Sacred Heart may have been the favorite to win the Class S state championship, but it wasn’t easy.
A pair of Shoreline Conference schools gave the Hearts their toughest games. East Hampton only lost by two, 64-62 in the quarterfinals. Then Valley Regional gave Sacred Heart all it could handle in the final on Sunday before falling 65-56.
“Even under perfect circumstances, things don’t always work out,” Sacred Heart coach Jon Carroll said. “The preparation and the effort going into scouting and preparing for teams and so on, it’s difficult. It’s not easy.”
Carroll said he noticed at one point that Valley’s Chris Jean-Pierre and David Bradbury had outscored the entire Sacred Heart team 25-19. So when the man-to-man and 1-3-1 defenses didn’t work, Sacred Heart went to the 3-2 zone and the triangle-and-two on Jean-Pierre and Bradbury.
“We used four different defenses against Valley to keep them off balance,” Carroll said. “We were able to focus on those two and have somebody else beat us.”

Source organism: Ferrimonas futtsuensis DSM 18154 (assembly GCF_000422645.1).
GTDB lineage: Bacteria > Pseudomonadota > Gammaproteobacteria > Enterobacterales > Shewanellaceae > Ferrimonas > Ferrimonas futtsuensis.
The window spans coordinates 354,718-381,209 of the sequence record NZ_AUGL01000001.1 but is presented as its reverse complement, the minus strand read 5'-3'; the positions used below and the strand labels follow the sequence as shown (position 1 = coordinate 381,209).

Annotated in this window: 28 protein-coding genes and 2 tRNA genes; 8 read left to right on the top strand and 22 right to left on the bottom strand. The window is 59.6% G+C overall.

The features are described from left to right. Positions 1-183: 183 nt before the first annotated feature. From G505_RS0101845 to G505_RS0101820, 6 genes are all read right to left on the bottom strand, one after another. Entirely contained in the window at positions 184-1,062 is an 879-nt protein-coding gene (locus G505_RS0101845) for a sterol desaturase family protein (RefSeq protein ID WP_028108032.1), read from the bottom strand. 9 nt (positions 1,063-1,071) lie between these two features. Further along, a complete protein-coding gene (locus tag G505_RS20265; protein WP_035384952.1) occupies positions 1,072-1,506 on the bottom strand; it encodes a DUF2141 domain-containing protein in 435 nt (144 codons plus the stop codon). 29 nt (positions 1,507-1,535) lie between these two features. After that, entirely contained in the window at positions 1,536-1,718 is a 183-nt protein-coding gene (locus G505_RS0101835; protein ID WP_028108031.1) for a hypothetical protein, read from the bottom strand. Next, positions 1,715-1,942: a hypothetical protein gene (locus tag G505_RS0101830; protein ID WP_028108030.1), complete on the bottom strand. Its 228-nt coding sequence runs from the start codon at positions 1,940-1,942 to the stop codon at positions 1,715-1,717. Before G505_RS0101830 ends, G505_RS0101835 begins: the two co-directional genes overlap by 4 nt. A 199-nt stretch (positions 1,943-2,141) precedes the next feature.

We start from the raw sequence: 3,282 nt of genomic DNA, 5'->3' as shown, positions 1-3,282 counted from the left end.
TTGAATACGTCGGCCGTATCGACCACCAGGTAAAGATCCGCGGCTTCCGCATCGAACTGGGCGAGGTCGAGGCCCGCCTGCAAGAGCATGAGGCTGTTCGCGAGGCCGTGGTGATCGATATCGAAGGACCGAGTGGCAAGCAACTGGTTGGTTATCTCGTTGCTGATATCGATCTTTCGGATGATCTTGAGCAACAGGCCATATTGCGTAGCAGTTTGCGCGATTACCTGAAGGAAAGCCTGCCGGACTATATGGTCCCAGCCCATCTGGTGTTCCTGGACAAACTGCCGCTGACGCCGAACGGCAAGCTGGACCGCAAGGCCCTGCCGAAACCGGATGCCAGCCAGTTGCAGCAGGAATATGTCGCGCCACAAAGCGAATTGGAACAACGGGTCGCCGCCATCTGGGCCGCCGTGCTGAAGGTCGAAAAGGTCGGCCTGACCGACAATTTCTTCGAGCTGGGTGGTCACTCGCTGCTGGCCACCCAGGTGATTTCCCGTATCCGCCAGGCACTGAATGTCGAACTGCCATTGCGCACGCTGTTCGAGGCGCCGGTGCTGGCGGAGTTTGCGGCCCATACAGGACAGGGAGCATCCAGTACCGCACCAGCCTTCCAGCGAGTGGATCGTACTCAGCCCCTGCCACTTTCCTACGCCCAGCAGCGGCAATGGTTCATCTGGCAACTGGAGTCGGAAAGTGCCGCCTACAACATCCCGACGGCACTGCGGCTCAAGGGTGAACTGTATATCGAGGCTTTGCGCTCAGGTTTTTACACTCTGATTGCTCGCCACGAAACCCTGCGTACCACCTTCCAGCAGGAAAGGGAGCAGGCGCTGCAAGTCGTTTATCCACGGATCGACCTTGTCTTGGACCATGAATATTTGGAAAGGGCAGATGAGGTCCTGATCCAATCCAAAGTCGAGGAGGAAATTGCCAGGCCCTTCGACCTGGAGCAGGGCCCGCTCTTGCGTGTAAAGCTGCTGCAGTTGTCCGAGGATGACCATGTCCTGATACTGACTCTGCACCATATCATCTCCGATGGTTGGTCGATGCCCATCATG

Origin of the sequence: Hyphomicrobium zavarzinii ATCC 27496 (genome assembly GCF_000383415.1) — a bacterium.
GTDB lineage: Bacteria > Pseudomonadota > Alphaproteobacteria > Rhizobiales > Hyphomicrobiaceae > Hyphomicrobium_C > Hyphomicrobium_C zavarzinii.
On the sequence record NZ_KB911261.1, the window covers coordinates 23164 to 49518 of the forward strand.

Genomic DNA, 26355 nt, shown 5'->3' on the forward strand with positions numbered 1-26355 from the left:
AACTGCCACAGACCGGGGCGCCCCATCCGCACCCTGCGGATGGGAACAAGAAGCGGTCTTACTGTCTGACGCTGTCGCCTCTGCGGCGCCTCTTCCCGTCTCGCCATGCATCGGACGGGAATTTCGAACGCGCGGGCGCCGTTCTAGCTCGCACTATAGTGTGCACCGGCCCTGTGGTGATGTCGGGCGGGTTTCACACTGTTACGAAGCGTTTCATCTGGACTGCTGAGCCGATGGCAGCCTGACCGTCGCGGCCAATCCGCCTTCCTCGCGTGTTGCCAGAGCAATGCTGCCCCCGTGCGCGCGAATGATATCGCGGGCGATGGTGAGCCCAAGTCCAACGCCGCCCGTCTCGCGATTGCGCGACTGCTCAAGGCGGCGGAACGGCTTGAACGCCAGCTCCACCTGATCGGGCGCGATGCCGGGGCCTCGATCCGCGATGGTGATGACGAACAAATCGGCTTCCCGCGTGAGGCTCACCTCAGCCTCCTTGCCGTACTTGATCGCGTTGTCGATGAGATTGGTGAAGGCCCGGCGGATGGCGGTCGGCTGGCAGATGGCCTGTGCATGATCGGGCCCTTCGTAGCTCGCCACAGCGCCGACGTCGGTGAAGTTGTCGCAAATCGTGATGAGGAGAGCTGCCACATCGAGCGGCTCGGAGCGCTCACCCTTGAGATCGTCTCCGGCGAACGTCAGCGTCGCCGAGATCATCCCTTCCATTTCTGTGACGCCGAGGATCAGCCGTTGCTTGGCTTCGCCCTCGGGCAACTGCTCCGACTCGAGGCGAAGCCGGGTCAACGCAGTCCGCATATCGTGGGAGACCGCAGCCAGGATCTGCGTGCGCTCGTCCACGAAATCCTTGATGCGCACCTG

Malik Petteway finished with 17 points and 17 rebounds for the Hearts, who won their first state title since 2009.
In 2010, Sacred Heart petitioned to move up from L to the LL division. The Hearts lost to eventual champion Bridgeport Central in the semifinals.
Sacred Heart will likely be in Class S again next year. The format the CIAC uses is based on enrollment and playoff success over a two- or three-year period. Sacred Heart failed to make the state tournament the previous three seasons.
Teams can petition to play in Class LL, but not the other three divisions. There were no seniors in Sacred Heart’s starting lineup on Sunday. With everyone expected back, minus potential transfers, the Hearts may declare for LL again.
Carroll, also the school’s athletic director, said the decision doesn’t have to be made until October.
“I can’t make the decision single-handedly as coach and athletic director,” Carroll said. “The school president and principal will be involved. In terms of competition, the LL tournament is like a mine field. It’s using the jump up as motivation to my players, versus we are an S school with 180 boys. That really is the point-counterpoint to it. A jump that enormous is not an easy decision.”